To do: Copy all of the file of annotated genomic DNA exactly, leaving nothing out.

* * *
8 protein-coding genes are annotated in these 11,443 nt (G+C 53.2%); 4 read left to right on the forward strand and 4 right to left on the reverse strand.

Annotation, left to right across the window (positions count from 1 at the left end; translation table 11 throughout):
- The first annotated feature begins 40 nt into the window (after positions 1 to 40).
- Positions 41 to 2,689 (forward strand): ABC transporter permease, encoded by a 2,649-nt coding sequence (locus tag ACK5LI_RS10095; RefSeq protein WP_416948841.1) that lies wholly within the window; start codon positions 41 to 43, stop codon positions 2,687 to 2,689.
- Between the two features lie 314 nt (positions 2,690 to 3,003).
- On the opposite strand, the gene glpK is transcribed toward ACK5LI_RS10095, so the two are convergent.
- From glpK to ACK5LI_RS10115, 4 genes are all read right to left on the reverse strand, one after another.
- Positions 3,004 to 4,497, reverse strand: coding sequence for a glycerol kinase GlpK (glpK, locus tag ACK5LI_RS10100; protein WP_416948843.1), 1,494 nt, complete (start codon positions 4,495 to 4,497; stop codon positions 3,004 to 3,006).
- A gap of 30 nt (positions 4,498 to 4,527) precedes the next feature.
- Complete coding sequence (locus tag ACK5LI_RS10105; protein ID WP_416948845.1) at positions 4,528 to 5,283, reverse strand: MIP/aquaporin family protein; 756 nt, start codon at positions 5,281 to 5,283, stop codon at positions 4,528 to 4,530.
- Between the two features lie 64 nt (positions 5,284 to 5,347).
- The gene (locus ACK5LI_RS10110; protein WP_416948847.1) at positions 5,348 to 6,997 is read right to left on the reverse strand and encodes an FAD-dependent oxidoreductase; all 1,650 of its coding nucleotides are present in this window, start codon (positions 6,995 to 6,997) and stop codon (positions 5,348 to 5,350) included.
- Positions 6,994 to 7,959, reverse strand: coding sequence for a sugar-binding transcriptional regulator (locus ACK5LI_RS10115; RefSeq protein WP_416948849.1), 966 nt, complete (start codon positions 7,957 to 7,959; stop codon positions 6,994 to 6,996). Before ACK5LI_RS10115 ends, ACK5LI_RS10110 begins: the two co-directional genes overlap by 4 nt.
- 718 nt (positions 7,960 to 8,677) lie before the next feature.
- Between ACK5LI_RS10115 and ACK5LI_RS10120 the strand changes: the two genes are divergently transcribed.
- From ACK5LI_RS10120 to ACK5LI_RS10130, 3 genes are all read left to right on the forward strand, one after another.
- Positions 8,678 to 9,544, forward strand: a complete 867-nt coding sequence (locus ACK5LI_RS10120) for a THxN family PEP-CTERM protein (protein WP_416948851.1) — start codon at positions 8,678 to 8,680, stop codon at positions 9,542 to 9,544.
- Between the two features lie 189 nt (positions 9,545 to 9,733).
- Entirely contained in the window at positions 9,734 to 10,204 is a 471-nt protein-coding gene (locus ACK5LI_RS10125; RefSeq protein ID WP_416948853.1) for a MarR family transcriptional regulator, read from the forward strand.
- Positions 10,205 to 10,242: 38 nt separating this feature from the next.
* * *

8 protein-coding genes are annotated in these 11,443 nt (G+C 53.2%); 4 read left to right on the forward strand and 4 right to left on the reverse strand.

Annotation, left to right across the window (positions count from 1 at the left end; translation table 11 throughout):
- The first annotated feature begins 40 nt into the window (after positions 1 to 40).
- Positions 41 to 2,689 (forward strand): ABC transporter permease, encoded by a 2,649-nt coding sequence (locus tag ACK5LI_RS10095; RefSeq protein WP_416948841.1) that lies wholly within the window; start codon positions 41 to 43, stop codon positions 2,687 to 2,689.
- Between the two features lie 314 nt (positions 2,690 to 3,003).
- On the opposite strand, the gene glpK is transcribed toward ACK5LI_RS10095, so the two are convergent.
- From glpK to ACK5LI_RS10115, 4 genes are all read right to left on the reverse strand, one after another.
- Positions 3,004 to 4,497, reverse strand: coding sequence for a glycerol kinase GlpK (glpK, locus tag ACK5LI_RS10100; protein WP_416948843.1), 1,494 nt, complete (start codon positions 4,495 to 4,497; stop codon positions 3,004 to 3,006).
- A gap of 30 nt (positions 4,498 to 4,527) precedes the next feature.
- Complete coding sequence (locus tag ACK5LI_RS10105; protein ID WP_416948845.1) at positions 4,528 to 5,283, reverse strand: MIP/aquaporin family protein; 756 nt, start codon at positions 5,281 to 5,283, stop codon at positions 4,528 to 4,530.
- Between the two features lie 64 nt (positions 5,284 to 5,347).
- The gene (locus ACK5LI_RS10110; protein WP_416948847.1) at positions 5,348 to 6,997 is read right to left on the reverse strand and encodes an FAD-dependent oxidoreductase; all 1,650 of its coding nucleotides are present in this window, start codon (positions 6,995 to 6,997) and stop codon (positions 5,348 to 5,350) included.
- Positions 6,994 to 7,959, reverse strand: coding sequence for a sugar-binding transcriptional regulator (locus ACK5LI_RS10115; RefSeq protein WP_416948849.1), 966 nt, complete (start codon positions 7,957 to 7,959; stop codon positions 6,994 to 6,996). Before ACK5LI_RS10115 ends, ACK5LI_RS10110 begins: the two co-directional genes overlap by 4 nt.
- 718 nt (positions 7,960 to 8,677) lie before the next feature.
- Between ACK5LI_RS10115 and ACK5LI_RS10120 the strand changes: the two genes are divergently transcribed.
- From ACK5LI_RS10120 to ACK5LI_RS10130, 3 genes are all read left to right on the forward strand, one after another.
- Positions 8,678 to 9,544, forward strand: a complete 867-nt coding sequence (locus ACK5LI_RS10120) for a THxN family PEP-CTERM protein (protein WP_416948851.1) — start codon at positions 8,678 to 8,680, stop codon at positions 9,542 to 9,544.
- Between the two features lie 189 nt (positions 9,545 to 9,733).
- Entirely contained in the window at positions 9,734 to 10,204 is a 471-nt protein-coding gene (locus ACK5LI_RS10125; RefSeq protein ID WP_416948853.1) for a MarR family transcriptional regulator, read from the forward strand.
- Positions 10,205 to 10,242: 38 nt separating this feature from the next.